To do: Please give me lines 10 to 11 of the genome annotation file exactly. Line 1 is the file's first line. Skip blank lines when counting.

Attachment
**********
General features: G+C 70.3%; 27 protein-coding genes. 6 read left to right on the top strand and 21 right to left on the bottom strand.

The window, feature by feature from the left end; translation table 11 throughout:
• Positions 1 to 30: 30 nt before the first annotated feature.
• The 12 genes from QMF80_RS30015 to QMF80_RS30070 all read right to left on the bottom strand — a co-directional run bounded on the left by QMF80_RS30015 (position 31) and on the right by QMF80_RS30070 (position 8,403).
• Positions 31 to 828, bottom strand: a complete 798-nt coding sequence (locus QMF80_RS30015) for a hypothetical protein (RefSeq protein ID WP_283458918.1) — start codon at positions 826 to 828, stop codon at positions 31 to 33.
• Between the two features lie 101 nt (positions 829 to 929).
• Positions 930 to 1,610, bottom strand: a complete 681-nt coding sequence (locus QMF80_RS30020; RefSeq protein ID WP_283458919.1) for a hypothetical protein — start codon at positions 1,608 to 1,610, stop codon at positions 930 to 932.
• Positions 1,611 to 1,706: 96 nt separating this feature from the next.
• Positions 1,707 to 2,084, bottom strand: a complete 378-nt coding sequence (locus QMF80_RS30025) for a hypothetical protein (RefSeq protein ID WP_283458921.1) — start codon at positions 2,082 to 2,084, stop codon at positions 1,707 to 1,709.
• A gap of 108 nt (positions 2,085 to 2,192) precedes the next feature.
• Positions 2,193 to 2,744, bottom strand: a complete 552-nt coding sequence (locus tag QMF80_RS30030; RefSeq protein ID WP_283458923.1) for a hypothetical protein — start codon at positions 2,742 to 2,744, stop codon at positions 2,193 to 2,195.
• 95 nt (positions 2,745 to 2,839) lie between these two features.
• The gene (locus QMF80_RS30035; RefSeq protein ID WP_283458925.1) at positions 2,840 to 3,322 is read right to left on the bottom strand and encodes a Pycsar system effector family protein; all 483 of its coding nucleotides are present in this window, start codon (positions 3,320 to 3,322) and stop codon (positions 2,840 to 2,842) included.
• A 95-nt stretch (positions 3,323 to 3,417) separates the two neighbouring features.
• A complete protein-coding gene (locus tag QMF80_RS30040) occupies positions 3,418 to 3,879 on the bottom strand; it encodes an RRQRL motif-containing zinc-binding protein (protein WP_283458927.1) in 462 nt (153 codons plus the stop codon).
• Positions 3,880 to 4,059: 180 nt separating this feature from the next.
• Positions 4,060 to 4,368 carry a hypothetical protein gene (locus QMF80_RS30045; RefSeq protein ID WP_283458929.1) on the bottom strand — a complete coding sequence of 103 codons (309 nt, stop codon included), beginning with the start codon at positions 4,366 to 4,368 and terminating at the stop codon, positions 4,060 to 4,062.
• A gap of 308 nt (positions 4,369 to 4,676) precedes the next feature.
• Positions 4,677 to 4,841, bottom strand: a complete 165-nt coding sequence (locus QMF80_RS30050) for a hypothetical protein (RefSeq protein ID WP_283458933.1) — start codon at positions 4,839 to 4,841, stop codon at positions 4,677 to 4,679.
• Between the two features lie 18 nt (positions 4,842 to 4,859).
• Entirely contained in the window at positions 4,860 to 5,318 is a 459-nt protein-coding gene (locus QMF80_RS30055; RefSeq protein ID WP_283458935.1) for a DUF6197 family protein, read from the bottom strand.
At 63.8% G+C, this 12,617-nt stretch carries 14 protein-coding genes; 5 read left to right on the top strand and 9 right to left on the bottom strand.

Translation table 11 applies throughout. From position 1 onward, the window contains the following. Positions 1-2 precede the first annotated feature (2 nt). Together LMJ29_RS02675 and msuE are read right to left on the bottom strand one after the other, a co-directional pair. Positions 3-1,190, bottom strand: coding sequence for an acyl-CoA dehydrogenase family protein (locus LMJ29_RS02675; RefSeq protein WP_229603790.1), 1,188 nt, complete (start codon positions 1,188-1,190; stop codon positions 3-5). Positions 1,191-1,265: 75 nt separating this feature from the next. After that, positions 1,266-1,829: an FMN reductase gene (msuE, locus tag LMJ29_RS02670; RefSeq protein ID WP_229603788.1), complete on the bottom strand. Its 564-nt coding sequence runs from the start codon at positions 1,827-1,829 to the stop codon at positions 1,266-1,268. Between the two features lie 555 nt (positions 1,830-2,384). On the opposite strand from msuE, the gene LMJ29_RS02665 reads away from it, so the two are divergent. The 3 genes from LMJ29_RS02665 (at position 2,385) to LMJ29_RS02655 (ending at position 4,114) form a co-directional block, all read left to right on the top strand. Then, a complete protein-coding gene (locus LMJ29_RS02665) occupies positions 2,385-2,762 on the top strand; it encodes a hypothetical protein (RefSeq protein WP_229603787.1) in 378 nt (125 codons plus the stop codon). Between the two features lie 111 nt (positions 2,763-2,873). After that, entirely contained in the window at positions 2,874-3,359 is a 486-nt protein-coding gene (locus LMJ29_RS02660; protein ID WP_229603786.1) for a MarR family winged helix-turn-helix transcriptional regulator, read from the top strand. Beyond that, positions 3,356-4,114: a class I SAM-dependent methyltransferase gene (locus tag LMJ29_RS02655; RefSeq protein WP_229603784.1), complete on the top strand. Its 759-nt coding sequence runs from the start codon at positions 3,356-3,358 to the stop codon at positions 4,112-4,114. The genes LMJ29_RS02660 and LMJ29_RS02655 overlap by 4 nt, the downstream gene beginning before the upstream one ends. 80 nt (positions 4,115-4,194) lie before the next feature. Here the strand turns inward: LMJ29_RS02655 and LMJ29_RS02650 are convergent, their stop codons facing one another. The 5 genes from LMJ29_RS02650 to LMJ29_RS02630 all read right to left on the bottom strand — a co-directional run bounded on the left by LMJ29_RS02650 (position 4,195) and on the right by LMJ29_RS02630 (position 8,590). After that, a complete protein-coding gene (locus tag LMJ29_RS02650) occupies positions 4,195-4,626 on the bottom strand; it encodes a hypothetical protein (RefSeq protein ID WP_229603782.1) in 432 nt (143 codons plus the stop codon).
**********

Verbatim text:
• A gap of 108 nt (positions 2,085 to 2,192) precedes the next feature.
• Positions 2,193 to 2,744, bottom strand: a complete 552-nt coding sequence (locus tag QMF80_RS30030; RefSeq protein ID WP_283458923.1) for a hypothetical protein — start codon at positions 2,742 to 2,744, stop codon at positions 2,193 to 2,195.